New research shows that when parents are more mindful of their emotions, children benefit, writes Shane Green.
On any given day, Lea Waters experiences the challenges of trying to stay in the moment. A champion for the benefits of mindfulness, the University of Melbourne professor knows how easily the daily rush of life can interfere.
‘I might be picking my kids up from school but I’m thinking about what will I cook for dinner, what do I have to pack for tomorrow – athletic training, then saxophone practice,’ says Professor Waters.
It’s a familiar scenario for parents in the daily juggling act of life – as Professor Waters notes, our brains are constantly doing mental time travel.
But as Professor Waters’ research has found, pausing and practising mindfulness can have profound benefits for parent and child alike. A mindful parent results in a less stressed child.
Mindfulness has become part of the zeitgeist, a concept and practice that is talked about regularly in the media, and applied in the workplace and the classroom.
Professor Waters, director of the Centre for Positive Psychology at the University of Melbourne, agrees that mindfulness has become something of a buzzword. ‘For me, mindfulness is a particular type of attention – present moment attention,’ she says. ‘So we pay attention to the present moment.’
As Professor Waters explains it, it distinguishes itself from other forms of attention. There’s rumination – attention on something in the past, such as going over a fight you’ve had with someone.
And then there’s prospection – attention on the future. That can be pleasant – anticipation of a meal or a holiday. But usually, it’s anxiety-based.
‘But when we’re mindful, and just paying attention to here and now, we don’t have to worry about the future or thrash over the past,’ Professor Waters explains.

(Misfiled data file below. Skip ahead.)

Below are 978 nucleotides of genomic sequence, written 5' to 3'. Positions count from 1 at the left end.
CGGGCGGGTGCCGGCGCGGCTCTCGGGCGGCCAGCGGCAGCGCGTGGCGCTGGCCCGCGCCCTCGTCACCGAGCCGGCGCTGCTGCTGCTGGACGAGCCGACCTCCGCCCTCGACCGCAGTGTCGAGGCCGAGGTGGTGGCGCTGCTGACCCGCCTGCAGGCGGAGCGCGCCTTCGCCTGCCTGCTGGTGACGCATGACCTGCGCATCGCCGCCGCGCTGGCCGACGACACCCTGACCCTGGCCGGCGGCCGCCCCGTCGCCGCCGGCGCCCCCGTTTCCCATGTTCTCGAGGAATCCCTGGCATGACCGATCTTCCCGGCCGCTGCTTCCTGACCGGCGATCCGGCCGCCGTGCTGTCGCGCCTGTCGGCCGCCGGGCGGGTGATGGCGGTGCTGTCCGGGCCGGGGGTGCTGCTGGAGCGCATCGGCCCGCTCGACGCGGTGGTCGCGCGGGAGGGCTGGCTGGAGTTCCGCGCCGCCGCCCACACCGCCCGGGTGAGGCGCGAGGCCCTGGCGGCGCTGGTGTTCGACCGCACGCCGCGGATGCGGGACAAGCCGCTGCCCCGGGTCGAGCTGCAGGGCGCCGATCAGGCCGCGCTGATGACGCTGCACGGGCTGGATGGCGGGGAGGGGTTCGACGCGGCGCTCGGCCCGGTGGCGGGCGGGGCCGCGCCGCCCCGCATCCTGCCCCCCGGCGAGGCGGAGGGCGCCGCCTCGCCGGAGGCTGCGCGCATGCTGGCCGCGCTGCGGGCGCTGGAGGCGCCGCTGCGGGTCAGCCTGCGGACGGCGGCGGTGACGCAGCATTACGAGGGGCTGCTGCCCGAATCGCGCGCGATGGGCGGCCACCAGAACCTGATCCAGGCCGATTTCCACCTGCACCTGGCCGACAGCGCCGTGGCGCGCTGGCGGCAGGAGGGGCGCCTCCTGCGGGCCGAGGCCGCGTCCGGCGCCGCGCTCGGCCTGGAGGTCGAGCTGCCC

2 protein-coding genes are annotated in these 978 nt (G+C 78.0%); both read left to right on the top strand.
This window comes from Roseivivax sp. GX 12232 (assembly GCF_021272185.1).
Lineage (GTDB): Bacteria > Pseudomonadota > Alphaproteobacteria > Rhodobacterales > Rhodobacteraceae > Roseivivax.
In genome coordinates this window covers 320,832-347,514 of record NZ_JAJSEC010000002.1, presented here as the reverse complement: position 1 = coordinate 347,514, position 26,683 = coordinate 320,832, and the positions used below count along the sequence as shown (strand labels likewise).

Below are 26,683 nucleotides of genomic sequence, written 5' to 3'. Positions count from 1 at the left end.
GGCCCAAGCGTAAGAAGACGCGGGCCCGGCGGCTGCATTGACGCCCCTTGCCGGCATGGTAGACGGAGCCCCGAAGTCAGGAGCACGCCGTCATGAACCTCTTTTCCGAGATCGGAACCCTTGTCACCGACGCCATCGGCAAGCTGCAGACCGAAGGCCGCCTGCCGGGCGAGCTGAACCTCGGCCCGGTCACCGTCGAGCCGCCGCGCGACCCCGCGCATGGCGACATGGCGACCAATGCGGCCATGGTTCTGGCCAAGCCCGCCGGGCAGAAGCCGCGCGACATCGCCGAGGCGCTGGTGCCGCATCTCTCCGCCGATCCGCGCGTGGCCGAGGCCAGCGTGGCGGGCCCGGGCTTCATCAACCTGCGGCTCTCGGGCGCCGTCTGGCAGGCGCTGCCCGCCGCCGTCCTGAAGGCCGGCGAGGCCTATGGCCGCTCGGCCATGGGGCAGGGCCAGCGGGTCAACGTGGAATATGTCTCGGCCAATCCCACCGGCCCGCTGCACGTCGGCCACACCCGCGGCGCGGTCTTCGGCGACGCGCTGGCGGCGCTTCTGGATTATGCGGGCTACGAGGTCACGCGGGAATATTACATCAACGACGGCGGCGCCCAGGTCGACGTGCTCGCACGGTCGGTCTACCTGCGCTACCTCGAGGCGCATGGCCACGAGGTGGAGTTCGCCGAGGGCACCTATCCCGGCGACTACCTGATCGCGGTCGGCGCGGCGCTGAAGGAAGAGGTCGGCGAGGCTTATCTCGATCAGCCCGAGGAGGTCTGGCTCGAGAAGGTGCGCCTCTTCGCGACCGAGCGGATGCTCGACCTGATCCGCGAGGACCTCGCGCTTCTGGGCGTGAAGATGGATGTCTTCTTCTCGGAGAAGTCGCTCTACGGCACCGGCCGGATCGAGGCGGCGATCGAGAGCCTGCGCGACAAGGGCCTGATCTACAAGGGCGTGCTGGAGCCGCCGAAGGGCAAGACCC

Mindfulness, she says, is a secular practice and psychological tool that you can learn and develop, with a host of emotional benefits. ‘The neuroscientists are also starting to show that it is working to change the brain,’ she says.
The benefits of bringing a sense of calm to children’s lives is growing in importance, with increasing evidence that children are becoming more stressed.
Professor Waters cites research showing that 31 per cent of children are feeling ‘very stressed’, while 40 per cent believe that they worry too much.
What’s behind the stress? Professor Waters sees a confluence of factors, including heavy timetabling of children’s lives, meaning they are too busy.
Social media also contributes. The need to be constantly connected means it’s hard for teenagers to switch off. ‘What that means is that young people aren’t getting the downtime they used to get,’ she says.
Add to mix peer pressure and academic pressure. And there is the stress that arises from both parents in the workforce. (Professor Waters points out that she and her husband both work.)
Enter mindful parenting. ‘It’s a style of parenting where the parent is able to pay attention to their own emotional response and to understand that before they react negatively towards their children,’ says Professor Waters.
A research paper by Professor Waters published earlier this year found that there was strong evidence that when parents are more mindful of their emotions – pausing before reacting with anger, stress or frustration – children benefit.
‘Though many parents are likely to understand the importance of providing love and emotional support to their children,’ the paper concludes, ‘they may be less aware of the benefits of being able to regulate their attention to be present and accepting of their children,’
Part of that relates to role modelling – if a child sees a more mindful, less stressed parent, the child learns to become more mindful. Professor Waters encourages parents to show children how to bring mindfulness into their daily routines – on the bus going to school, before doing homework, packing their school bag.
‘What you’re doing is that you’re teaching a transportable tool kit that they can carry with them, any moment, anywhere,’ she says.
Professor Waters holds the Gerry Higgins Chair in Positive Psychology, University of Melbourne. Twitter @ProfLeaWaters
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